First generation Mexican American recollects journey to college

Skyline College honored the legacy of Cesar Chavez on the Day of Action held on campus on Wednesday, March 23. The Latino community was supported heavily in this event, and cherished for their hard work and how far they have come.

The event featured a March to Action by local high school students from Westmoor and South San Francisco High School. The event also included local community organizations and campus resources that support the Latino community in the Bay Area, such as the Latin American Student Organization (LASO) and Puente.

To top off the event, there were tacos and horchata being served to the students that gathered signatures from the multiple clubs and organizations involved in the

“We’re just trying to show that people have the power to still change these conditions,” Guardado of LASO said. “Because you can boycott these companies that are giving low wages and poor working conditions.”

The day of action honoring Cesar Chavez also featured a guest speaker, first-generation Mexican American, and former College of San Mateo student, Hector Camacho. From the San Mateo County Board of Education, he shared a few words regarding the opportunity and struggle of his family in coming to the United States 60 years ago.

Camacho gave an inspiring speech to the students and faculty, regarding his long journey to success.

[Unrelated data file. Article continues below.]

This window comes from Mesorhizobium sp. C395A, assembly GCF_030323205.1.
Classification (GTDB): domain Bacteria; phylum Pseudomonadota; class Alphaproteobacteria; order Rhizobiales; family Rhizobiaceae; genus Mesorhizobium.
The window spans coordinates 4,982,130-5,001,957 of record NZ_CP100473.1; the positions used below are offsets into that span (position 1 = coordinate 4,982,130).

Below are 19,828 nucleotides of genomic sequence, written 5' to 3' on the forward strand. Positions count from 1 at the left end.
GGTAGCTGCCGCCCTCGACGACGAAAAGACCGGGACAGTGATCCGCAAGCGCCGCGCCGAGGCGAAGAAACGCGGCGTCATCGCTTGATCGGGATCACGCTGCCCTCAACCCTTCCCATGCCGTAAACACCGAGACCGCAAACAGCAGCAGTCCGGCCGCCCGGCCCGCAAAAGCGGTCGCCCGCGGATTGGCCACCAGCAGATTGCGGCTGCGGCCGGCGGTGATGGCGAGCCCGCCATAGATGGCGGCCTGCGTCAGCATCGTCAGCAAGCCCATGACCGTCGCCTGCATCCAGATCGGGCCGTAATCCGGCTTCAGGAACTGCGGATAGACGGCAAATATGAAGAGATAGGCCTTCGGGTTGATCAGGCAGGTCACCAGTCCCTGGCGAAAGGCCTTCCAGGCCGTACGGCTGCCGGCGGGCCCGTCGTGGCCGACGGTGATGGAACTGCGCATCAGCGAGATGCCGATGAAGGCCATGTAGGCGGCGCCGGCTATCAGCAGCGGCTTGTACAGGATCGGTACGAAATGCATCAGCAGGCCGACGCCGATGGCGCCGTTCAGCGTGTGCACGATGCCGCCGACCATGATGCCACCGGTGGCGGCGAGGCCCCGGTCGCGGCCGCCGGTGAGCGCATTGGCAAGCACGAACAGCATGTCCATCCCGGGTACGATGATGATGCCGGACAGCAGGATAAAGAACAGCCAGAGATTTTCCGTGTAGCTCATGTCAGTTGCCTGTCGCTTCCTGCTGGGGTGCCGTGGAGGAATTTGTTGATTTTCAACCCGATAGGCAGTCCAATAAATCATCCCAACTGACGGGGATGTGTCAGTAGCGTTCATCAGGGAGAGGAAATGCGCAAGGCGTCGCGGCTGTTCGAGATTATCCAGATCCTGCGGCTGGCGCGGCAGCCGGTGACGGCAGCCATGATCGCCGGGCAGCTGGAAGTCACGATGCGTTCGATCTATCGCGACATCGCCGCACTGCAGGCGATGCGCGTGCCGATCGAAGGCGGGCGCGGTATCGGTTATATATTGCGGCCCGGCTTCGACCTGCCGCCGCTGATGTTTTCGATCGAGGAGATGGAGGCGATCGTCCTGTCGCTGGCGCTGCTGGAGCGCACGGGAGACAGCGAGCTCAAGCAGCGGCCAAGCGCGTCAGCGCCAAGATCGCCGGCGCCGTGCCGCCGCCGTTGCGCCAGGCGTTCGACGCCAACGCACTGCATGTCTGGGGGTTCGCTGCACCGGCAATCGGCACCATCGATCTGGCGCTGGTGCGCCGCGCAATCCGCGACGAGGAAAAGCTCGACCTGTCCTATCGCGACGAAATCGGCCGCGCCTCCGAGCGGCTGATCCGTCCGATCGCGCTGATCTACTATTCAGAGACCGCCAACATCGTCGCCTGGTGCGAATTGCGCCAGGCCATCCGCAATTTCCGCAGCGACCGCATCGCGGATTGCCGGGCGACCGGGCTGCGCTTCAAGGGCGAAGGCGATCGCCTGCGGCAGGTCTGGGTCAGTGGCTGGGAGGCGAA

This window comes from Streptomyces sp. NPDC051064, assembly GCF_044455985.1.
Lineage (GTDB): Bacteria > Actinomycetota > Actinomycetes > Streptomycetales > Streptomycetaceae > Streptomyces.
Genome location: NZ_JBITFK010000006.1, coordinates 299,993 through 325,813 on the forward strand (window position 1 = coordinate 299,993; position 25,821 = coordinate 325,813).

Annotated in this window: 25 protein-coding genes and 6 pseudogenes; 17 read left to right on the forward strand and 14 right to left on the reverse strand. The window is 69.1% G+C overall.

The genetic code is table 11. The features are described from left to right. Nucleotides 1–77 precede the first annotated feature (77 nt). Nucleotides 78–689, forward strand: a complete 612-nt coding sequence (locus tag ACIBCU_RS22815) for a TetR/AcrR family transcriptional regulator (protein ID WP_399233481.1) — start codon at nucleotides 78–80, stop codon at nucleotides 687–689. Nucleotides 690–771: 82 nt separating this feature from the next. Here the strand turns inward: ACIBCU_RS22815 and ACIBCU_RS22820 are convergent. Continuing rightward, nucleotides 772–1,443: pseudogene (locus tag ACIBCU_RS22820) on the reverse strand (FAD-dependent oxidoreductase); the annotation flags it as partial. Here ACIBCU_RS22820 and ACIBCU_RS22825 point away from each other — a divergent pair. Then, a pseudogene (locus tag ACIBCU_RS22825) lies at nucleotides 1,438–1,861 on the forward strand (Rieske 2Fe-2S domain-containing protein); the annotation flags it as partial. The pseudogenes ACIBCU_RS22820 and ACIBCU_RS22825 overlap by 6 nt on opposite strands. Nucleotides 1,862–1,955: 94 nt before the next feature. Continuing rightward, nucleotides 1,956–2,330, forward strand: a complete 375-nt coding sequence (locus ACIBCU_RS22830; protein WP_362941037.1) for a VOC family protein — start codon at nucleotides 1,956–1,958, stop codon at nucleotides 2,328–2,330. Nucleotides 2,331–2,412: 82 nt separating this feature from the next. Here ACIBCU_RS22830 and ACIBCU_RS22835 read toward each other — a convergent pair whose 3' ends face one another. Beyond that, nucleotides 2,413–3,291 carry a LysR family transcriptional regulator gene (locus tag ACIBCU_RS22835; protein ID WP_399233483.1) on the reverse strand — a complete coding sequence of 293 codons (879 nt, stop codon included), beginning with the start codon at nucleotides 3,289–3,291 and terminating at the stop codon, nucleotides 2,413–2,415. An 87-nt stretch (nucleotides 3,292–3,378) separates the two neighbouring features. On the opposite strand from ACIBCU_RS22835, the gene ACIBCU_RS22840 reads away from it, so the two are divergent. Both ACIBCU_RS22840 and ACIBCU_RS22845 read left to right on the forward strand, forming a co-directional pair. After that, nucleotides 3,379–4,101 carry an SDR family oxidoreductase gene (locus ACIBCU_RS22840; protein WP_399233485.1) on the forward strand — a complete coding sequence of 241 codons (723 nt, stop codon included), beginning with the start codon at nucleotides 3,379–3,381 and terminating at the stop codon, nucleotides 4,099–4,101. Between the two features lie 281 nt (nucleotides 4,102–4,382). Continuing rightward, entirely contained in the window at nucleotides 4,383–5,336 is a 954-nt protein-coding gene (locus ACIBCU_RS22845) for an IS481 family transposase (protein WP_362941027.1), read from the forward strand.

“No one was going to push me into that office, it was going to be me that pushed myself into that office,” Camacho said. “I had to learn that asking questions was never going to hurt me, it was only going to help me.”

He went on to explain that nothing is given to anyone for free, and that in order for a person to make something of them self, the person has to push themselves.

“Being the hardest worker in the room is what really got me to the table,” Camacho said in regards to being a part of the San Mateo Board of Education.

Many families struggle financially nowadays, with the head of some households working two or three jobs to maintain their living standards.

“People want to know what are the issues facing first generation students because decisions are being made by folks that don’t necessarily look like what this community looks like,” Camacho said.

It is not easy coming to the United States from a different country, with a different culture and language, but Camacho stated from his experience, “Higher education gets you in the door and gets people listening.”